Ask yourself the following question: what is the best I got to offer to the company for this position?
Your answers should make up your first (opening) section.
And please remember, recruiters spend only a few seconds looking at your CV. In reality, this means that they will open it, and based on what they see, decide whether to scroll down or not. So, make sure you arouse interest. Make them want to see the rest of your CV. That is why your opening section needs to be relevant, clear, and intriguing.
The second section
If you indeed are thinking of your CV as an inverted pyramid, you know the second part needs to build on your foundation. So, the section right after the opening section needs to show your second-best.
What else do you have to offer? Think…what is the next thing a recruiter needs to know about you?
You have two choices here – you can either present your work experience or your education. Which one it will be depends on relevancy.
This means that you will describe your work experience if you have worked in the same field in which you are now looking for a job. Remember, you need to offer relevant information.
If you own a certificate or if you hold a degree in the field – excellent! Make sure to emphasize it. However, keep in mind nothing trumps hands-on experience. So, if you happen to have both relevant work experience and relevant educational background – start with the work experience.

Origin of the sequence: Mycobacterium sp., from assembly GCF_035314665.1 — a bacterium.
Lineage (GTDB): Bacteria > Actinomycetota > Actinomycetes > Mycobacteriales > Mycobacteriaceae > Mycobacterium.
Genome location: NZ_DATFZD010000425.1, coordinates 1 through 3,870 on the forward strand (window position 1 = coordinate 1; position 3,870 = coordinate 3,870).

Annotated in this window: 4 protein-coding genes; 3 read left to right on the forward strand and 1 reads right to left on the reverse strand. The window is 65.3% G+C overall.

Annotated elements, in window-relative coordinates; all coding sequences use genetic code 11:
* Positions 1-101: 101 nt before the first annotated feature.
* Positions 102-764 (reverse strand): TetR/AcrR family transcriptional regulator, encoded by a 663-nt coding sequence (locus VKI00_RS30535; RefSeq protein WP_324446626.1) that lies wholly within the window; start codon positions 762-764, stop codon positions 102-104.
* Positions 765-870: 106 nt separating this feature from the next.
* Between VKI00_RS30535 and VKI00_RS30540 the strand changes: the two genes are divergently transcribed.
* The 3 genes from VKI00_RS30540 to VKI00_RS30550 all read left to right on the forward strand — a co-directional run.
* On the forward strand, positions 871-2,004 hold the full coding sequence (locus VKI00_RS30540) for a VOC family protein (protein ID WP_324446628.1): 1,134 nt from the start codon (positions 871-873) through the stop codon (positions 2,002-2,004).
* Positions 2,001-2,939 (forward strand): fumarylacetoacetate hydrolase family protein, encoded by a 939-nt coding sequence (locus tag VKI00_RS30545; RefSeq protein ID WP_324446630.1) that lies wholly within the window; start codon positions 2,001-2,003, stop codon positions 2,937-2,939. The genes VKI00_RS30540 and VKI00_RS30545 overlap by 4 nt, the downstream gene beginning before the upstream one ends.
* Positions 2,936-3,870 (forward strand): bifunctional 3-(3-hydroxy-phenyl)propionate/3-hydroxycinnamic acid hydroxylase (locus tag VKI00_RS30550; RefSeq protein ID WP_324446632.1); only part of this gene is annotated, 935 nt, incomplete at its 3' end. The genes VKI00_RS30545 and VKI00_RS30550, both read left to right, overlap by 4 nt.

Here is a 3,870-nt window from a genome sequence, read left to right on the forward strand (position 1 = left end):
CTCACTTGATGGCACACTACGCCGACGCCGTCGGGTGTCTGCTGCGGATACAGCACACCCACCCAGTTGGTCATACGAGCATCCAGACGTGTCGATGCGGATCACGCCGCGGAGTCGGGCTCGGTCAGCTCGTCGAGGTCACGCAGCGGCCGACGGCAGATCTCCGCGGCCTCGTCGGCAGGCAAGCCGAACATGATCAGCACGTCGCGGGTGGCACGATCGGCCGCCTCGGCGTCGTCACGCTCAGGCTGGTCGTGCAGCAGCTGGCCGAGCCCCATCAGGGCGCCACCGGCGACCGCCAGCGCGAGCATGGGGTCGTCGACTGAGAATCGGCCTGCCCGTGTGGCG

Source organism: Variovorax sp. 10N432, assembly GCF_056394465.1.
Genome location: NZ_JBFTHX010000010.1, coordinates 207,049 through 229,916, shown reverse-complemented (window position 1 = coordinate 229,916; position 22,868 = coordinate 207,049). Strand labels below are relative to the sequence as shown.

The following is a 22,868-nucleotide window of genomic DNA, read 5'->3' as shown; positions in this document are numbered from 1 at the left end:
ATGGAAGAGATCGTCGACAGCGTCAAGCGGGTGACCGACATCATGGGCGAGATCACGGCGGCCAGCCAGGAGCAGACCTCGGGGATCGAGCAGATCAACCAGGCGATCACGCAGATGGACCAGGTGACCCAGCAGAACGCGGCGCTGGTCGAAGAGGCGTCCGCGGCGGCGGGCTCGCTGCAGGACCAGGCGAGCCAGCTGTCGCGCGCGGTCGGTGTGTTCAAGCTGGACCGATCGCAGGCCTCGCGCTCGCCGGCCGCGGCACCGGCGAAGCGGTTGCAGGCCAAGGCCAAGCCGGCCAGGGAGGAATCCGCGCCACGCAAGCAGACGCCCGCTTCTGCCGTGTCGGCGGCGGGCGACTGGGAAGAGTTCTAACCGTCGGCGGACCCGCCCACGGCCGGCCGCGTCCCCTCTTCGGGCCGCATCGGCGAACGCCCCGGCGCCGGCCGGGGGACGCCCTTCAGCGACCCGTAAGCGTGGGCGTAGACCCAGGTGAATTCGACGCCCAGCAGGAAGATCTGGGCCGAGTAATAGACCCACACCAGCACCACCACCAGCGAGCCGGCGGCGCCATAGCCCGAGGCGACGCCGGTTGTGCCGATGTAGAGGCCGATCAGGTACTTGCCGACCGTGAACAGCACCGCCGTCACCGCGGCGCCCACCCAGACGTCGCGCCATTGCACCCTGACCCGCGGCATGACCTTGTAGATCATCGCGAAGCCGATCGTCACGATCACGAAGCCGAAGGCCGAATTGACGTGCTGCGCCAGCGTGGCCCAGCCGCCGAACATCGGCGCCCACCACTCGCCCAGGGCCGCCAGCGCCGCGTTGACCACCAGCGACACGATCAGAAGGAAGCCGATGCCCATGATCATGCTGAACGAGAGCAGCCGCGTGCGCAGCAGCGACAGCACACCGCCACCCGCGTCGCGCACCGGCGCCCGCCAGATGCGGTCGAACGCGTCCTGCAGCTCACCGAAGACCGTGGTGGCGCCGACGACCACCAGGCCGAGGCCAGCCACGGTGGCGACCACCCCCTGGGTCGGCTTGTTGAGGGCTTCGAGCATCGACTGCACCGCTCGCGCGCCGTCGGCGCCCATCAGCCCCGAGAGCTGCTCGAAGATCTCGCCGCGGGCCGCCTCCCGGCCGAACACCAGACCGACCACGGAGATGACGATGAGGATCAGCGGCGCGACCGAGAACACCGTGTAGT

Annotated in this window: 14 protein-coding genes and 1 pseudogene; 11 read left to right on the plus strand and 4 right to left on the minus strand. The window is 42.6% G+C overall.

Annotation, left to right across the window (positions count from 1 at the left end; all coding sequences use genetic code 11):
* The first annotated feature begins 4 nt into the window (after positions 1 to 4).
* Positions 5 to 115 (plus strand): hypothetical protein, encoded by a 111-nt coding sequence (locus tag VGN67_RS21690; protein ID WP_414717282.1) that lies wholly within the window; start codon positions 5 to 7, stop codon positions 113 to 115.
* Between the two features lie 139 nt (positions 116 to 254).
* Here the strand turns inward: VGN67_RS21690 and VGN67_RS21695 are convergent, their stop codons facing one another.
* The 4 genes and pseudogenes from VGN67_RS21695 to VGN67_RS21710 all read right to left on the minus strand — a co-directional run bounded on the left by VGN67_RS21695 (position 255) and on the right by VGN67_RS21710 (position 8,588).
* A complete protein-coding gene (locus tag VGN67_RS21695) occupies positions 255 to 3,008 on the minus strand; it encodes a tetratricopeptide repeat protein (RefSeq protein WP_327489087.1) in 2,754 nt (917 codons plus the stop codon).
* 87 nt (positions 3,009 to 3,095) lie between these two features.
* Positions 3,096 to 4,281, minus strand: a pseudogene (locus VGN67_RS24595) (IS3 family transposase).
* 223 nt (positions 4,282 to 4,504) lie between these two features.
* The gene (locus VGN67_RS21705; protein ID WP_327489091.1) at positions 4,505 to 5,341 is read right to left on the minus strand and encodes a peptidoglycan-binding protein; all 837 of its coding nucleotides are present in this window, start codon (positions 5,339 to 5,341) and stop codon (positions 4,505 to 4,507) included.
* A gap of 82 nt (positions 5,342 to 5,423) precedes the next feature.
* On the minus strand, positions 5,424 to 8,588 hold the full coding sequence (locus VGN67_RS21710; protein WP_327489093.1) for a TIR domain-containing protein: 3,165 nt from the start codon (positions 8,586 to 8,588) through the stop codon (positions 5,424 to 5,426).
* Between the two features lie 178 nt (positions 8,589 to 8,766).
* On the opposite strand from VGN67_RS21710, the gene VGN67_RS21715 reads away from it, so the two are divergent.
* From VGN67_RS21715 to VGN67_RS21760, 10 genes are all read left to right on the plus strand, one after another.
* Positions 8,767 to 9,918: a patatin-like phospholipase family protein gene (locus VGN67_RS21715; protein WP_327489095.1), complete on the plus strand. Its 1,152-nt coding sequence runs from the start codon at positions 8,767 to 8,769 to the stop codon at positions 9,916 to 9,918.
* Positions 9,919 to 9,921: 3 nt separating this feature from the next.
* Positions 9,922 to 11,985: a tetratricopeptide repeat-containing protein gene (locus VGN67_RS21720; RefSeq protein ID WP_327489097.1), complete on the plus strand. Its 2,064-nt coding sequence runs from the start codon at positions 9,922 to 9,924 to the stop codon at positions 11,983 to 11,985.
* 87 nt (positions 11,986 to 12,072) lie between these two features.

You should only go with education in special circumstances, for example, if you are a recent graduate. Another situation in which you could go with education is if you do not have relevant work experience.
The remaining sections
Your third and fourth sections should be ranked based on relevancy. The more important something is, the sooner you need to mention it.
Usually, CVs are longer than a single page. It is acceptable that your CV is spilling over to the second page. However, make sure that the page does not have any super important, essential information you want people to know about you. Why? Because the reader might not get to it. So, remember – organize your CV in order of importance of the information.
Now that you understand the principles of CV writing let’s dedicate some time and space to cover letter writing.
What is a cover letter?
A cover letter is something that can be considered a type of motivational letter. In it, you need to provide a short introduction to your professional self and explain why you are applying for the role.
Do you really need a cover letter?
Cover letters are still very important. You can deliver your cover letter in several ways:
- As a separate document. This is most common on websites or recruiter platforms that require the upload of documents.
- As an email. This is used when the job ad instructs you to send your job application via email. In that case, you will copy-paste your cover letter in the email body and attach your CV to the email.
- As a part of an online form. In this case, you will be asked to provide why you are applying for the role in a box on a website.
What is the importance of cover letters?
We at Linking Lines love to say that a cover letter is like a trailer. If the trailer is interesting, you will watch the movie, right? The same principle applies here: if your cover letter is interesting, the recruiter will read your CV!
This means that you need to arouse interest in your reader so they actually go and read your CV after they have read your cover letter.
The art of CV and cover letter writing revealed
And there you have it – the gist of the art of CV and cover letter writing! We understand this is a lot of information. But, surely you know that if you want results, you need to put in the work. This is true for any field in life: your relationships, fitness, career. And this is most definitely true when it comes to CV and cover letter writing. Remember, that is your golden ticket to an interview and a better job.
If you tackle this task properly, you can change your life forever!